Tag Archives: fda warnings

Broken Cigarette and Young Woman

Retailers Selling Tobacco Products to Underage Users Receive Warning Letter

According to the Food and Drug Administration (FDA), approximately 20% of high school students smoke cigarettes or use other tobacco products.

The FDA also reports that 80% of adults who smoke started before they were 18 years old.

As part of the FDAs strategy of protecting the health of youth, compliance checks amongst tobacco retailers are done to determine whether or not vendors are cooperating in the enforcement of tobacco control laws.

Violating Tobacco Laws

Broken Cigarette and Young WomanIn June 2009, President Obama signed the Family Smoking Prevention and Tobacco Control Act. This legislation gives the FDA the authority to ensure smoking laws are enforced by undergoing compliance investigations of retailers. The purpose of this act is to ensure minors are protected from the health-crippling effects of smoking and tobacco use.

If retailers are found to be selling tobacco products, including cigarettes and smokeless tobacco, to underage users, the FDA issues a warning letter as part of the violation of tobacco control laws. If a retailer is found to be breaking the law, they may be required to pay a civil financial penalty.

To learn more, please click > FDA’s Warning Letters

Tobacco Control Compliance Investigations

Approximately 30,000 compliance checks have been completed across the country. The FDA has issued over 1,200 warning letters to establishments found violating restrictions of the sale and distribution of cigarettes and other tobacco products.

The compliance investigations include verifying whether or not the retailer:

  • confirms the customer’s age by asking for photo identification;
  • properly labels and advertises according to law smokeless tobacco products;
  • has for sale single cigarettes;
  • has in place a ban on cigarette products flavored like fruit or candy; and
  • is using vending machines or self-serving cigarette dispensers that have been banned from use.

For more information on the FDAs retailer inspections, please click > Inspection of Retailers

Neurodevelopment of Infants Born to Mothers Who Smoke

Research statistics gathered by a study lead by Professor George Wehby of the University of Iowa’s College of Public Health have revealed startling evidence about the neurodevelopment of babies of mothers that smoke during pregnancy, and these facts are much worse than expected.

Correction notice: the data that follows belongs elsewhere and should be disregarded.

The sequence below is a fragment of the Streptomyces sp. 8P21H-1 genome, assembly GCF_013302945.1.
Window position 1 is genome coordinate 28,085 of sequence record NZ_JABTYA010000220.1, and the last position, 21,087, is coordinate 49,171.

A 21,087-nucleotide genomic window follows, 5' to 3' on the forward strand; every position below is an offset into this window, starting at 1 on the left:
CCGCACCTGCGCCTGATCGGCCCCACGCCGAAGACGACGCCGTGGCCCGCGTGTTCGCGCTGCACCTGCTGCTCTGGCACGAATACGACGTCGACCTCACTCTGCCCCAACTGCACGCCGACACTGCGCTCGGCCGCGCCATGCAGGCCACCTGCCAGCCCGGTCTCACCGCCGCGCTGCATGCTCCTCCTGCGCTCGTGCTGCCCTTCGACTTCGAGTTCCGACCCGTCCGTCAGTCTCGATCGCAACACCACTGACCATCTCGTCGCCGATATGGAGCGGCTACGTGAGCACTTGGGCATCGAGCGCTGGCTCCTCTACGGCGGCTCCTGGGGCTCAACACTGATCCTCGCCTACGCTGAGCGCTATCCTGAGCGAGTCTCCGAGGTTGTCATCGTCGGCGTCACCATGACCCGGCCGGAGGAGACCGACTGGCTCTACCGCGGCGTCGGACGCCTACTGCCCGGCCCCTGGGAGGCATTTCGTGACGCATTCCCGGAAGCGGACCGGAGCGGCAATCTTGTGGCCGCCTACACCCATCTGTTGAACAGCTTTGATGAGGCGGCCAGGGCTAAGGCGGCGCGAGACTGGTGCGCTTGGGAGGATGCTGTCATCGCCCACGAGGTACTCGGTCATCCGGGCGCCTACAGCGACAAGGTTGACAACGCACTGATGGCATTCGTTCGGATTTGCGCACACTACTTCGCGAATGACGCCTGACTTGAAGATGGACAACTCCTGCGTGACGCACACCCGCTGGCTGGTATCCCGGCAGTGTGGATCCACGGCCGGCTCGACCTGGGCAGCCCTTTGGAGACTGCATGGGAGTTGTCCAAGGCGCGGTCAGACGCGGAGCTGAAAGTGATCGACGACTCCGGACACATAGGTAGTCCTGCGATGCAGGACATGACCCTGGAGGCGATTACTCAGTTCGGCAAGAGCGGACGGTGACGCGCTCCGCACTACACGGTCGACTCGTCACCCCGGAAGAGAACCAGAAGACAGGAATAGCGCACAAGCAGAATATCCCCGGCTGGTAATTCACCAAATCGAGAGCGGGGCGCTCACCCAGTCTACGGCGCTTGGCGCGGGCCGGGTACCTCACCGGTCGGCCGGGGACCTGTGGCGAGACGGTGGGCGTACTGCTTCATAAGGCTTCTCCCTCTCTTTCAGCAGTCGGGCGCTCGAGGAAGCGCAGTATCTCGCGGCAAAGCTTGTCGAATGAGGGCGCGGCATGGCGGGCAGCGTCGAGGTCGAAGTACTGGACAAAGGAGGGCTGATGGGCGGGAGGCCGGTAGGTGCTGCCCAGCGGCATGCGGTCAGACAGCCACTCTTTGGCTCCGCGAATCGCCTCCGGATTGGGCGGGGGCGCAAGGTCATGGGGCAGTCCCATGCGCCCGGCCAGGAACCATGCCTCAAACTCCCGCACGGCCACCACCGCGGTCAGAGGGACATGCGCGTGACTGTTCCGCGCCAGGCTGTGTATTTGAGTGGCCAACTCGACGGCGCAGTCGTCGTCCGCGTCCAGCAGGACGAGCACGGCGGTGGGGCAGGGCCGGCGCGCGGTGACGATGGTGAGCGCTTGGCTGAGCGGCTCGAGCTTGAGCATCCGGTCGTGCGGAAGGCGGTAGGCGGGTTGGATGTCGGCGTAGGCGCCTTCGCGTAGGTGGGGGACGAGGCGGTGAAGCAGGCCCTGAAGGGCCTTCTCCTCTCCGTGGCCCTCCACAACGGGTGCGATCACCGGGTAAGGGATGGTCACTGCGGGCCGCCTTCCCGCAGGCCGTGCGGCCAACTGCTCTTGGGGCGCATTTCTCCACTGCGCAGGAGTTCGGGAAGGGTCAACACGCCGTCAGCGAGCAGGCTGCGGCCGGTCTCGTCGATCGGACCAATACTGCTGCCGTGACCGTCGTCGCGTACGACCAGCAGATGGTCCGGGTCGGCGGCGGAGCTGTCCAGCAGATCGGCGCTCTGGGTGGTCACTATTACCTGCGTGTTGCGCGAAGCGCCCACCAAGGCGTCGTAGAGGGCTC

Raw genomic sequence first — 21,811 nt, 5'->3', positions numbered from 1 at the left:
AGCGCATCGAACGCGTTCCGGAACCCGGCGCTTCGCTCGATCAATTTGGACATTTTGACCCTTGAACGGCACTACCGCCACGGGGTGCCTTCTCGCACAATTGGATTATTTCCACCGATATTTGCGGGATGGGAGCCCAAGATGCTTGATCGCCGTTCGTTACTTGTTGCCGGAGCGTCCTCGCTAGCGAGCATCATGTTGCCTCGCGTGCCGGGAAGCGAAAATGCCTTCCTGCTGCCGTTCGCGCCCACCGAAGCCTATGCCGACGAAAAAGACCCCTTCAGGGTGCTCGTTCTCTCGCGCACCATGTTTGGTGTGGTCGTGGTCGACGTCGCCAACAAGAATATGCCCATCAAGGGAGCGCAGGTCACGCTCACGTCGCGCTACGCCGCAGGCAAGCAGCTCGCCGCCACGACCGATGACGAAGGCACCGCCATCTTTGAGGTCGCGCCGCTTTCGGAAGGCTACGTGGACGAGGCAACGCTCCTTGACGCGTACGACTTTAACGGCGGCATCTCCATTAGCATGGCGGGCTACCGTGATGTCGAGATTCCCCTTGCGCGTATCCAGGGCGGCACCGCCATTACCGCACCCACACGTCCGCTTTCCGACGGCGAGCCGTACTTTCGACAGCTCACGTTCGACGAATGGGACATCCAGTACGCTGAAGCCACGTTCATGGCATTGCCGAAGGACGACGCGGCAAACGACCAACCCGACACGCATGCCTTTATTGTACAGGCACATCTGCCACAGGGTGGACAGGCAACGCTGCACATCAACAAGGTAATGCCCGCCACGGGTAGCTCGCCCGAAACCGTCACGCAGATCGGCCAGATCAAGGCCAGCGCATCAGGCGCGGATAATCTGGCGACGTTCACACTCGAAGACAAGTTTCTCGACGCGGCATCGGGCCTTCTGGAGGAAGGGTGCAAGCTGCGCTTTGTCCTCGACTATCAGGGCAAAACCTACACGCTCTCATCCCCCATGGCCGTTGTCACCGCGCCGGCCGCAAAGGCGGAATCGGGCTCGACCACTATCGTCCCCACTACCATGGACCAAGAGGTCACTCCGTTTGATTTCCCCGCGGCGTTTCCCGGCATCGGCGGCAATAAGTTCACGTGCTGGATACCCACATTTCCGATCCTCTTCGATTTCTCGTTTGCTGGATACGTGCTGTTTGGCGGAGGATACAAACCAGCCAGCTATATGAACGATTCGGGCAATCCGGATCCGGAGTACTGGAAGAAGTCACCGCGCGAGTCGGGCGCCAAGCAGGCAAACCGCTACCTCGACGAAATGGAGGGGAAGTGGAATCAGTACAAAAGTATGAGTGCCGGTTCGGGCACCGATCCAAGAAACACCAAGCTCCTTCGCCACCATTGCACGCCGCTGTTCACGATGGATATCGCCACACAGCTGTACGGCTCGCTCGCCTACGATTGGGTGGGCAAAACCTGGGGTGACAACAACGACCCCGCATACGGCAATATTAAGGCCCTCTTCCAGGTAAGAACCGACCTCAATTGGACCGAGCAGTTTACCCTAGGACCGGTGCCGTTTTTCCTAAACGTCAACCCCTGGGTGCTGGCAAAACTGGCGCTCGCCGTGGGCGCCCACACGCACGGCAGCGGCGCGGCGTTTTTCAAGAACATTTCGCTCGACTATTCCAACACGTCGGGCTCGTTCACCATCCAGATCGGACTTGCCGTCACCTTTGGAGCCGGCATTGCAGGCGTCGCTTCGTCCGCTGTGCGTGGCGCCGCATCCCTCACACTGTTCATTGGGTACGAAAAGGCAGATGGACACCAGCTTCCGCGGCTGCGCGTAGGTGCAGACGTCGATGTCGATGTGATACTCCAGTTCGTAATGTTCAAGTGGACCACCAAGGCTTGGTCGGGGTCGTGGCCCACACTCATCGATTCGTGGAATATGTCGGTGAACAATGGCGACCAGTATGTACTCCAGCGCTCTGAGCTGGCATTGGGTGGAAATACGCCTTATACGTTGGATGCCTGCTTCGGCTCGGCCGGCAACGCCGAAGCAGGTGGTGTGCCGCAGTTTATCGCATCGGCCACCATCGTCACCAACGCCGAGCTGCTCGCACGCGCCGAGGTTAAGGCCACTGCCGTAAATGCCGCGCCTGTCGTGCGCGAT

The study’s female participants were from health clinics in the countries of Brazil, Chile, and Argentina. It included assessing 1,600 children.

Smoking Jeopardizes Infants’ Healthy Development

Trained physicians performed cognitive tests along with assessing the children’s basic neurological function and communication skills in their surveys.

They found a disturbing fact: that mothers of unborn children continue smoking during pregnancy are subjecting their babies to as much as a 40 percentage point increase in the probability of being at risk of developmental problems by the ages of three and twenty-four months.

Part of the reason for this high percentile is double-fold. Many of the mothers sampled were from a poor socioeconomic status. Mothers who are poor have been found to smoke in greater quantity and have less access to proper prenatal care.

The study also included additional controls that many other research studies did not, which refined the study’s accuracy. The full details of the study are available in: George L. Wehby, Kaitlin Prater, Ann Marie McCarthy, Eduardo E. Castilla, Jeffrey C. Murray, “The Impact of Maternal Smoking During Pregnancy on Early Child Neurodevelopment.” Journal of Human Capital 5:2 (Summer 2011).

FDA Warnings for Mothers Who Smoke

In 2005, 12 percent of pregnant women in the US still smoked while pregnant, thinking of foremost of themselves over their babies’ healthy development. An unborn baby is not protected from the dangerous chemicals a mother’s body absorbs from cigarette smoking.

The FDA’s new cigarette package labels include a warning on the dangers of second hand smoke to unborn children as one of their 9 new label designs in hopes to lower this statistic.

Reference: Kevin Stacey, kstacey@press.uchicago.edu
University of Chicago Press Journals, 773-834-0386